16. Methods and apparatus of suppressing tube waves within a bore hole and seismic surveying systems incorporating same

    DOEpatents

    West, Phillip B.; Haefner, Daryl

    2005-12-13

    Methods and apparatus for attenuating waves in a bore hole, and seismic surveying systems incorporating the same. In one embodiment, an attenuating device includes a soft compliant bladder coupled to a pressurized gas source. A pressure regulating system reduces the pressure of the gas from the gas source prior to entering the bladder and operates in conjunction with the hydrostatic pressure of the fluid in a bore hole to maintain the pressure of the bladder at a specified pressure relative to the surrounding bore hole pressure. Once the hydrostatic pressure of the bore hole fluid exceeds that of the gas source, bore hole fluid may be admitted into a vessel of the gas source to further compress and displace the gas contained therein. In another embodiment, a water-reactive material may be used to provide gas to the bladder wherein the amount of gas generated by the water-reactive material may depend on the hydrostatic pressure of the bore hole fluid.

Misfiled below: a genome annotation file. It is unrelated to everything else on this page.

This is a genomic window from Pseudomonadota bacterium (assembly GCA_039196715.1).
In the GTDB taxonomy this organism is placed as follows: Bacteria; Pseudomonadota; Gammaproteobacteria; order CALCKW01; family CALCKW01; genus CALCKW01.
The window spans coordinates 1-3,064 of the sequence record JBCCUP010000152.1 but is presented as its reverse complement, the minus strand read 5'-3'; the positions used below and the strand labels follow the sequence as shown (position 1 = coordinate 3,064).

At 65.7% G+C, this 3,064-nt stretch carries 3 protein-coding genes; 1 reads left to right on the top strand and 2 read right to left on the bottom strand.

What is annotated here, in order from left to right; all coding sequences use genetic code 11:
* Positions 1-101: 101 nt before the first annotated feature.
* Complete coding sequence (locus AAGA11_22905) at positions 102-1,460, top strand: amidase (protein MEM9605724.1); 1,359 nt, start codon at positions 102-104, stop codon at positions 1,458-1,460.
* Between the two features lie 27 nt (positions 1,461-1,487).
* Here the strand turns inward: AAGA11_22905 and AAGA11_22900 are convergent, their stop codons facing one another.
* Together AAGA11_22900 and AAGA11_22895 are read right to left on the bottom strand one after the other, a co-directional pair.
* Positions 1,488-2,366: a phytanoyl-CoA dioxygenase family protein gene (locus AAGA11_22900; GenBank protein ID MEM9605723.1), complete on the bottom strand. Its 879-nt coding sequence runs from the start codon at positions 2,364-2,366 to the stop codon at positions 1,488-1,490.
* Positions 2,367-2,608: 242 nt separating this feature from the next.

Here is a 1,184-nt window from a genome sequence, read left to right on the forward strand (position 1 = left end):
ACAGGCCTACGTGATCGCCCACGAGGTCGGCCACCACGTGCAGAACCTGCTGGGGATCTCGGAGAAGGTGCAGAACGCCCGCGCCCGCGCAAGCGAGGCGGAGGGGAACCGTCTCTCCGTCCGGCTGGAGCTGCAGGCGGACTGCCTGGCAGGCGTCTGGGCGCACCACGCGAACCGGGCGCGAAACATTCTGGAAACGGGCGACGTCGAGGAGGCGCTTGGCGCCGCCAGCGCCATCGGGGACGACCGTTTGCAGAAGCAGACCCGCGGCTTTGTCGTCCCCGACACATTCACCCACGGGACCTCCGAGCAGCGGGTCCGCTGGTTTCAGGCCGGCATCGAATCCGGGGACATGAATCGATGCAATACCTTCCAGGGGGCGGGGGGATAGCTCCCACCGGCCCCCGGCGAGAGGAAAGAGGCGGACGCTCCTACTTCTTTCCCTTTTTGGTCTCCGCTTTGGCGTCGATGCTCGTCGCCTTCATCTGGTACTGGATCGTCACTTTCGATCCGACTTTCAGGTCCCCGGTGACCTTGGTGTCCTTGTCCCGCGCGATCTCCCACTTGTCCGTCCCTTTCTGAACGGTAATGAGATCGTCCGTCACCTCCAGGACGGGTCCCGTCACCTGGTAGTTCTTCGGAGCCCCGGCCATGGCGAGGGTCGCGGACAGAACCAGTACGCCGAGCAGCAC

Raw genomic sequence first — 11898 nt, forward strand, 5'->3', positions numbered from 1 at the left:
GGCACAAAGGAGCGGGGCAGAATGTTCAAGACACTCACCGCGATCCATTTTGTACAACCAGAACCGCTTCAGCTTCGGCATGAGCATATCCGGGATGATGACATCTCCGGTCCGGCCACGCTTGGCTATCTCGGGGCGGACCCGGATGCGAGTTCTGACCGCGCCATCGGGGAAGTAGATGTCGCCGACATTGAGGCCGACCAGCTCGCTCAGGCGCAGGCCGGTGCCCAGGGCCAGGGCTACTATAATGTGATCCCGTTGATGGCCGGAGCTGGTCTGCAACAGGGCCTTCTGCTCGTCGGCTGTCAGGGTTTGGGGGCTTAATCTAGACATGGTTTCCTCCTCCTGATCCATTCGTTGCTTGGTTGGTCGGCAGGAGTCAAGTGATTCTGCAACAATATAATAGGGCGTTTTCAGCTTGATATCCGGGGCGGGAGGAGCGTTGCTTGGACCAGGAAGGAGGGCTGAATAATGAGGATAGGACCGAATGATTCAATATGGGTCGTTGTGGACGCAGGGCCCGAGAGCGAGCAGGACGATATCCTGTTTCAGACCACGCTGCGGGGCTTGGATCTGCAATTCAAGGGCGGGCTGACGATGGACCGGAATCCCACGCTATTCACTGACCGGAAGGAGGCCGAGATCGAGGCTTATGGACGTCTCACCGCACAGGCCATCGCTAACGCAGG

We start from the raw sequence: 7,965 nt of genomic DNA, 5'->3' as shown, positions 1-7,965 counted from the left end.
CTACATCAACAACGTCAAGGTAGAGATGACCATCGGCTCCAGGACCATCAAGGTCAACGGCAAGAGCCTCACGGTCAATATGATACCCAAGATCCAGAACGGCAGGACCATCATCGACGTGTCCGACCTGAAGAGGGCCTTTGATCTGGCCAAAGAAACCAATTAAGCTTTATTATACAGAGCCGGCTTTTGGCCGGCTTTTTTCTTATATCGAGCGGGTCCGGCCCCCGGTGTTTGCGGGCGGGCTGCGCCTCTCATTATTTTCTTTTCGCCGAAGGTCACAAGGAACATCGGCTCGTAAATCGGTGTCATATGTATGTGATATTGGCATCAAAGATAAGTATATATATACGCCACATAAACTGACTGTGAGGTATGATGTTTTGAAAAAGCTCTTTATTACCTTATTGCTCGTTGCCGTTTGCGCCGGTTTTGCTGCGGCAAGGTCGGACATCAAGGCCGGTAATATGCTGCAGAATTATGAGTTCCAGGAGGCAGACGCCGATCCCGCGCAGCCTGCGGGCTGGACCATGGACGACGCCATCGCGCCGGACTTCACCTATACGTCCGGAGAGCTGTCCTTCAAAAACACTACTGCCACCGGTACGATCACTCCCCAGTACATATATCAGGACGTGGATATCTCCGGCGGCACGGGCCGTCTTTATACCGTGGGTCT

17. Non-Boussinesq internal bores: Bridging the gap between the single layer, and boussinesq cases

    NASA Astrophysics Data System (ADS)

    Borden, Zachary; Koblitz, Tilman; Meiburg, Eckart

    2011-11-01

    Internal bores, or hydraulic jumps, arise in many atmospheric and oceanographic phenomena. The classic single-layer hydraulic jump model accurately predicts a bore's behavior when the density difference between the expanding and contracting layer is large (i.e. water and air), but fails in the Boussinesq limit. A two-layer model, where mass is conserved separately in each layer and momentum is conserved globally, does a much better job but requires for closure an assumption about the loss of energy across a bore. Our previous study used 2D direct numerical simulations in order to directly examine the energy fluxes within a bore, and was able to provide us with an appropriate closure relation in the Boussinesq case. Now, we have extended our simulations to non-Boussinesq bores in order to generate an analytical model that bridges the gap between single, and two-layer models. We also perform 3D large eddy simulations to confirm that our model and results generalize to three dimensions, and higher Reynolds numbers.

  18. Internal bores: An improved model via a detailed analysis of the energy budget

    NASA Astrophysics Data System (ADS)

    Borden, Zachary; Koblitz, Tilman; Meiburg, Eckart

    2010-11-01